NEW YORK TIMES Says "End [Illegal] Immigration Detention"—Ignores Ended Americans
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Apolinar Altamirano, in a Maricopa County mug shot

In 2012, a woman told police she was kidnapped, stripped naked, robbed, and sexually assaulted at gunpoint. One of the accused: Apolinar Altamirano, an illegal alien who—like the DREAMers—came to the country when he was 14 years old. Altamirano pled guilty to felony burglary and was sentenced to probation and turned over the ICE for deportation proceedings.

But he was released on bond pending the hearings. Over the next two years, he incurred two protective orders for making violent threats. One came from a Quik Trip convenience store in Mesa, Arizona and the other, made on January 19, 2015, was from a woman who said he had repeatedly threatened to kill her and aimed a gun at her boyfriend. Three days later, Altamirano murdered Quik Trip clerk Grant Ronnebeck over a pack of cigarettes.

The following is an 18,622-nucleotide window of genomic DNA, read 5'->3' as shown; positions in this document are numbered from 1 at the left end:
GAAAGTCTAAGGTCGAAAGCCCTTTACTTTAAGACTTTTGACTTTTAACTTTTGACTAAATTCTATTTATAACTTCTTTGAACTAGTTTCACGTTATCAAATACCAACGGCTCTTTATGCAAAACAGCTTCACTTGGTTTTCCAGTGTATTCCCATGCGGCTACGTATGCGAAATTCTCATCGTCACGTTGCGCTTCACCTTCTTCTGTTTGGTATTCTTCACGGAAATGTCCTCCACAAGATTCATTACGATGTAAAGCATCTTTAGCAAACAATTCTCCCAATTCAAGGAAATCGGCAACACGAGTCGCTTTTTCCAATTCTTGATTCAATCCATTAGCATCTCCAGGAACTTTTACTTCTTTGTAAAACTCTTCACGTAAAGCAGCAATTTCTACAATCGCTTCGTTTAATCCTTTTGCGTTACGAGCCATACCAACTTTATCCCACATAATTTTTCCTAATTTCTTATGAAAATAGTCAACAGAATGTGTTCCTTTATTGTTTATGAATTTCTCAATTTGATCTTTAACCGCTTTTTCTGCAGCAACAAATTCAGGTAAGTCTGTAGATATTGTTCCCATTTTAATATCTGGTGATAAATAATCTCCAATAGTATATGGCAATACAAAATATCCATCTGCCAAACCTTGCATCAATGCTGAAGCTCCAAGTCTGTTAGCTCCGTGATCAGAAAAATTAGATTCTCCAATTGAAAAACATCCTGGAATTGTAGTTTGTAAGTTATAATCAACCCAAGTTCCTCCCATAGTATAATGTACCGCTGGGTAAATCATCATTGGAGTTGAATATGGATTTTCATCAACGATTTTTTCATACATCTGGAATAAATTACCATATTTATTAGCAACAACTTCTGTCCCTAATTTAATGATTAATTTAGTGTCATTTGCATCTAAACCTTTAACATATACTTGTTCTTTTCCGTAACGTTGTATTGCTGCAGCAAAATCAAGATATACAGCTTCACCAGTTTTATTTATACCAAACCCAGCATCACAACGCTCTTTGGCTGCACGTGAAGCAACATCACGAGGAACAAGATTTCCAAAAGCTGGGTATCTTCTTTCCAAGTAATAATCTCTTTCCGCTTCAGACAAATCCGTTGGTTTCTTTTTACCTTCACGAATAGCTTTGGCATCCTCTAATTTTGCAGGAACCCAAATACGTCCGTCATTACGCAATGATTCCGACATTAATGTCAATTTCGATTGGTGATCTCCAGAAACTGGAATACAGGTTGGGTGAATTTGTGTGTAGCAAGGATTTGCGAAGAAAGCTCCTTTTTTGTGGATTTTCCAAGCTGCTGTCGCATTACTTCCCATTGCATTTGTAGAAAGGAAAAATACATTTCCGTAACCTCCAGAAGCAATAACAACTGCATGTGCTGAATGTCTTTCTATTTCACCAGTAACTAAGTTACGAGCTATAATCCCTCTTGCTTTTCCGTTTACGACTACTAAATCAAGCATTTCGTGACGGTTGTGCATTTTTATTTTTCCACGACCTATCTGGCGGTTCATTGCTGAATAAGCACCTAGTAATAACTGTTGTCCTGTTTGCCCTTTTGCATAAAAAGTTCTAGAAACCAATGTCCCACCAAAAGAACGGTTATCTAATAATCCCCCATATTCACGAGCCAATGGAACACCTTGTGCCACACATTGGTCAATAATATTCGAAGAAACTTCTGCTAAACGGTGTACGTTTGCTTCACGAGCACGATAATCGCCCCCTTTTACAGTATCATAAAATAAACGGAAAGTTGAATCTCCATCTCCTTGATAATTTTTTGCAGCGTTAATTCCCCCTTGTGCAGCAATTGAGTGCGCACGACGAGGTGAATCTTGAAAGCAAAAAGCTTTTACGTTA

In response to outrage, ICE released a terse statement:

After reviewing his immigration and criminal history, which showed only this conviction, ICE determined that under applicable law, Mr. Altamirano was eligible for bond. Mr. Altamirano posted a $10,000 bond on January 7, 2013. Mr. Altamirano's removal case was still pending with the immigration courts at the time of his most recent arrest.[Suspect in Mesa QT killing faced deportation proceedings, By Jim Walsh, The Arizona Republic, February 2, 2015]
An anonymous ICE official defended the decision, noting that because the state prosecutors allowed him to plead down to a non-violent felony and "did not deem Altamirano a sufficient enough public-safety threat to impose any prison time,” ICE simply followed their lead.[Why did ICE release suspect in QT killing?, Daniel González and Jim Walsh, The Arizona Republic, February 2, 2015]